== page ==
One of the salient features of the SEC’s enforcement program in recent years has been a dearth of accounting fraud cases. While those cases used to be the SEC’s bread and butter, and hovered around 200 actions per year, they have dropped off dramatically since 2007, and hit a low of 79 last year. Only a small part of the drop is attributable to breaking out FCPA cases from the “Financial Fraud/Issuer Disclosure” category. Where have these cases gone?
It is not a complete answer by any means, but some of them may be moving to the private equity space. On March 11, the SEC demonstrated as much when it charged two investment advisers at Oppenheimer & Co. with misleading investors about the valuation policies and performance of a private equity fund they manage. Briefly, the Oppenheimer Global Resource Private Equity Fund I (“OGR”) was invested in four investment vehicles by September 2009. One of these was Cartesian Investors A, LLC. Cartesian was formed for the purpose of purchasing shares in a Romanian government entity known as Fondul, a holding company set up to compensate citizens whose property was seized by the communist regime.
The problems came this way: From October 2009 through 2010, two investment advisers in the Oppenheimer family allegedly disseminated market, materials to prospective investors and quarterly reports to existing investors that contained material misrepresentations and omissions concerning Respondents’ valuation policies and OGR’s performance. The marketing materials, including a pitch book, said OGR’s asset values were “based on the underlying managers’ estimated values.” For Cartesian, though, that allegedly wasn’t true. Starting in October 2009, while OGR was being marketed to new investors, OGR’s portfolio manager changed Cartesian’s value, using a different valuation method than that used by Cartesian’s underlying manager. The SEC says the new numbers were a lot higher than the old numbers. Investors did not know about the change or that the new valuation method resulted in a significant increase in the value of Cartesian over that provided by Cartesian’s underlying manager.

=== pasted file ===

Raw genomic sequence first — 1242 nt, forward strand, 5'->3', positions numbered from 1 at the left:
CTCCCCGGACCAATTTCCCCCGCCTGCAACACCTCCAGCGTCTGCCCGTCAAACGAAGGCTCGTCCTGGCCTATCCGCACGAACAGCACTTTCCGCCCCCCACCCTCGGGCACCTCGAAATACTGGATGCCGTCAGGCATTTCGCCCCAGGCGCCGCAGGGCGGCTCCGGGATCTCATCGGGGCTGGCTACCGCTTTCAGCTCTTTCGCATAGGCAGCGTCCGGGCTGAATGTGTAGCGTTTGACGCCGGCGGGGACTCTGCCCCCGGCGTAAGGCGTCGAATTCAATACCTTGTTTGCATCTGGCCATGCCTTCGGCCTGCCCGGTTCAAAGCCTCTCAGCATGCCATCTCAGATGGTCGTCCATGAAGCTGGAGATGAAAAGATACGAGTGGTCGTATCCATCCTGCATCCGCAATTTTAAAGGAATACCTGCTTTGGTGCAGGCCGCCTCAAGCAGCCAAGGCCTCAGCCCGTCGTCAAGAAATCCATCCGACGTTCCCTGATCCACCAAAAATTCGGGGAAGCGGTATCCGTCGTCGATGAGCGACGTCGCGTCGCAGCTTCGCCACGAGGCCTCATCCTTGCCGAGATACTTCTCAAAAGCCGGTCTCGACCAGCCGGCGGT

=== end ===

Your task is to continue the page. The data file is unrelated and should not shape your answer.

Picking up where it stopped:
The SEC charged Oppenheimer’s advisers with violations of Sections 17(a)(2) and 17(a)(3) of the Securities Act, Section 206(4) of the Investment Advisers Act, and Rules 206(4)-8 and 206(4)-7. The last rule requires investment advisers to have written policies and procedures reasonably designed to prevent violations of the Investment Advisers Act, which the SEC says these advisers did not do. The advisers have undertaken to distribute over $2.2 million to OGR investors. That amount represents the management fees collected from October 2009 through September 2012 and an amount for reasonable interest.
Private equity managers should understand that their responsibilities to their investors include providing an accurate picture of their underlying assets’ true values. Saying they’re based on one set of criteria, when they are actually based on another, lower valuation, are really just accounting misconduct in slightly different form. While the SEC is going after this sort of conduct less and less with public companies, it regulates securities, and not just public companies. And private equity funds’ limited partnership interests are certainly securities.
Given the conduct described in the order, the advisers at issue may have been fortunate to escape with negligence-based charges. But such are the benefits of settling before litigation ensues. Finally, it seems worth noting that that the SEC brought this case in administrative court, and will thus avoid scrutiny of the settlement from judges in the Southern District of New York that it cannot seem to escape.